US 4245501 A
The disclosed apparatus includes separate "heat" and "cool" registers and selective switching means that connects the output of a thermal energy computer to one register or the other in accordance with use of a room heat-exchanger to produce heating or cooling. The switching means also interchanges the connections of inlet and outlet fluid temperature sensors in the computer corresponding to heating or cooling operation of the system. The temperature sensors control the switching means for automatic selective operation. The flow meter is in the outlet of the room heat-exchanger, to undergo a minimized range of temperatures under all conditions, and the computer provides correction for temperature-induced error of the flow meter.
1. Apparatus for metering the heating energy and the cooling energy in fluid supplied by heating and cooling equipment from time to time to a heat exchanger, including
a heating register and a cooling register,
common monitoring means including (a) a first fluid temperature sensor for providing output that represents the temperature of the fluid supplied to the heating and cooling equipment; (b) a second fluid temperature sensor for providing output that represents the temperature of the fluid supplied to the heat exchanger; (c) flow-metering means for providing output that represents the quantity of fluid supplied to the heat-exchanger; and (d) means for deriving the product of the output of said flow-metering means and the difference between the outputs of said fluid temperature sensors, and
output switching means for delivering the output of said common monitoring means selectively to said heating register and said cooling register.
2. Apparatus as in claim 1 wherein said common monitoring means includes means for adjusting its output in relation to temperature-induced error of said flow-metering means.
3. Apparatus as in claim 1 for use in a system in which the fluid is liquid that is circulated through the heat exchanger and the heating or cooling equipment, wherein the flow metering means is located in the liquid return path to the heating or cooling equipment for minimizing temperature-induced error of the flow-metering means.
4. Apparatus as in claim 1, wherein said common monitoring means includes means for interchanging the output connections of the first and second fluid temperature sensors in coordination with the operation of said output switching means.
5. Apparatus as in claim 1 including testing means responsive to said first and second fluid temperature sensors for controlling the selective delivery of the output switching means.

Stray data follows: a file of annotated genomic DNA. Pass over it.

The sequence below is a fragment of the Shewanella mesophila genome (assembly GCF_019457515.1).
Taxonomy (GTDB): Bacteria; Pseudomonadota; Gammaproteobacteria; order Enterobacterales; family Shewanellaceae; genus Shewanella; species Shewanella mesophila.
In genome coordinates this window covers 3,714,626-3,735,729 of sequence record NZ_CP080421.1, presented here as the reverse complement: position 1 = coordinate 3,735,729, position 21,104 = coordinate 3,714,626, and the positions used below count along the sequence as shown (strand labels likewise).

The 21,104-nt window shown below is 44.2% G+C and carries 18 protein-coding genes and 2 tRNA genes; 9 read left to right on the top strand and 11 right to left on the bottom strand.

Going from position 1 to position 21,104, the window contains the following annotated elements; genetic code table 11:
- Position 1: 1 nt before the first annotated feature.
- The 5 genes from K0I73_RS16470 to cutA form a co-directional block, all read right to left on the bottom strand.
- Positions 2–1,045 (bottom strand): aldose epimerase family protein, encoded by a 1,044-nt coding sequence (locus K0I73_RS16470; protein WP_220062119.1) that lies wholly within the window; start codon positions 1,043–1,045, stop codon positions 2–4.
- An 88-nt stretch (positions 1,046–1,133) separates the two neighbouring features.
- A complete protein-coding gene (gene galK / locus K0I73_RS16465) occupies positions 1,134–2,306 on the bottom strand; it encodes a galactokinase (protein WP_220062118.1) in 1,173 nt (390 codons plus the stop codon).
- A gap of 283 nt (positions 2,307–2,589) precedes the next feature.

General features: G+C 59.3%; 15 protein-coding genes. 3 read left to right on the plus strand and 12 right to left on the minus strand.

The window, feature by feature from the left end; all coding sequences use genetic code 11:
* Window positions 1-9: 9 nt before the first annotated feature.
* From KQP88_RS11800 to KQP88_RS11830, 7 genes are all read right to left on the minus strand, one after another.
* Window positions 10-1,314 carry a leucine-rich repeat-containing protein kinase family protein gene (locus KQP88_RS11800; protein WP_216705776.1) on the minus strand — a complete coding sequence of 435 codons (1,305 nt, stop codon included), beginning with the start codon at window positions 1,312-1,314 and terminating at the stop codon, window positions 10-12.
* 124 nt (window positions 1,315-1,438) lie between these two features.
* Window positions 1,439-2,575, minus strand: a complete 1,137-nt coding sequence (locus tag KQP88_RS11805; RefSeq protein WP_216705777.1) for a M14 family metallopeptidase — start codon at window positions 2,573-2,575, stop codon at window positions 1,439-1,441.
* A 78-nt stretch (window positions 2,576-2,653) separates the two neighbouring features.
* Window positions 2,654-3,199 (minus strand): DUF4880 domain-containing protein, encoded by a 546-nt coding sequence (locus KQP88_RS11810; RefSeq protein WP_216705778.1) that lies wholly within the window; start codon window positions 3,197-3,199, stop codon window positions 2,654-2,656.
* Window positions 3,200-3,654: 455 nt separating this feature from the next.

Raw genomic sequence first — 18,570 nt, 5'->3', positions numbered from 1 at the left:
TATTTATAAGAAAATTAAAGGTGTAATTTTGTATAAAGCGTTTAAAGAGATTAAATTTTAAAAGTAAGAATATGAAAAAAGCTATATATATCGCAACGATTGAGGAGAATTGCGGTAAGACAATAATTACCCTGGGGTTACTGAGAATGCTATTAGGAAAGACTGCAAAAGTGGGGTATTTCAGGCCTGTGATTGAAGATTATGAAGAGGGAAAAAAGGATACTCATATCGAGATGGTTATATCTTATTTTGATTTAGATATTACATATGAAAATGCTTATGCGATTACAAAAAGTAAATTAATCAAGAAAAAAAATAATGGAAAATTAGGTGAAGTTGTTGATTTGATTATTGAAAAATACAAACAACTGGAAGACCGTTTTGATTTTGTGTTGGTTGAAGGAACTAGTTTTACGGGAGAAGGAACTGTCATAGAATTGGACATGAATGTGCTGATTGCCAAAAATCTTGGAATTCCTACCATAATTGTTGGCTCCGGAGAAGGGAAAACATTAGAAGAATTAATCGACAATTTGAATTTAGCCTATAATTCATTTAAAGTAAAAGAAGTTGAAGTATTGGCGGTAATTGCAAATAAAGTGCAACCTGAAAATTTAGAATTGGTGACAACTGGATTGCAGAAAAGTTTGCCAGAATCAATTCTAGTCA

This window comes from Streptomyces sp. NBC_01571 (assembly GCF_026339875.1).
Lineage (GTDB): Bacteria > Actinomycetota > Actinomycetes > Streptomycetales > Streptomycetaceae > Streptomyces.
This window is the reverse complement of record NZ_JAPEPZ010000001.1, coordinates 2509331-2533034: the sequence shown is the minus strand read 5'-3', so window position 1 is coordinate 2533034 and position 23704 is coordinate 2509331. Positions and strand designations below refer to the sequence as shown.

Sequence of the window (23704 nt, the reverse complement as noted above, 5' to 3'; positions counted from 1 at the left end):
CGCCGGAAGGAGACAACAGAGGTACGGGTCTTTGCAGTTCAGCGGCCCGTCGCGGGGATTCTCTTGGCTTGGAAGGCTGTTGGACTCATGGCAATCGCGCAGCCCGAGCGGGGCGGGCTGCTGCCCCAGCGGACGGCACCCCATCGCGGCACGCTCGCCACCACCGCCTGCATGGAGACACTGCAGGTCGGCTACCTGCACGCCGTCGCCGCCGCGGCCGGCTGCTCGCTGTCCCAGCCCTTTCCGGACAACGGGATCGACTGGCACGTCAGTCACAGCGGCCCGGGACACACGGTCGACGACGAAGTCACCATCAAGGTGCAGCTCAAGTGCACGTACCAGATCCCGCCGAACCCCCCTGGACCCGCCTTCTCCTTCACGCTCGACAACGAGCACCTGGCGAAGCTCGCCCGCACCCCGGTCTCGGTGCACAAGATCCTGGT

6. Apparatus as in claim 4 including testing means responsive to said first and second fluid temperature sensors for controlling the output switching means for effecting selective delivery of the output of the common monitoring means to the registers, and for coordinately controlling the interchanging of the output connections of the first and second fluid temperature sensors.
7. Apparatus as in claim 6 for use in a system in which the fluid is liquid that is circulated through the heat exchanger and the heating or cooling equipment, wherein the flow metering means is located in the liquid return path to the heating or cooling equipment for minimizing temperature-induced error of the flow-metering means.
The present invention relates to apparatus for monitoring the performance of selective heating and cooling apparatus.
Apparatus for monitoring the operation of a heating system is disclosed in my copending application Ser. No. 950787 filed Oct. 12, 1978, entitled "Heat Meters". While such apparatus can be adapted to serve in a cooling system, as disclosed it is constructed to serve in one capacity only.
Some room-conditioning systems use circulating water or other liquid to provide heating or cooling effect in a room heat-exchanger, from a remote heating unit or a remote cooling unit. The present invention provides apparatus including separate "heat" and "cool" registers, common computing means, and selective switching means, organized for separately and selectively enabling the registers to monitor the delivered heating and cooling energy. The computer includes fluid temperature sensors at the inlet and outlet, respectively, of a room heat-exchanger, which also constitute the outlet and inlet fluid temperature sensors of heating and cooling equipment in a circulating-liquid system that supplies the room heat exchanger.
The preferred form of temperature sensors are polarized, and when the system operation is changed over from cooling to heating or the reverse, connection of the sensors in the remainder of the computer is reversed in coordination with selection of the appropriate "heat" or "cool" register.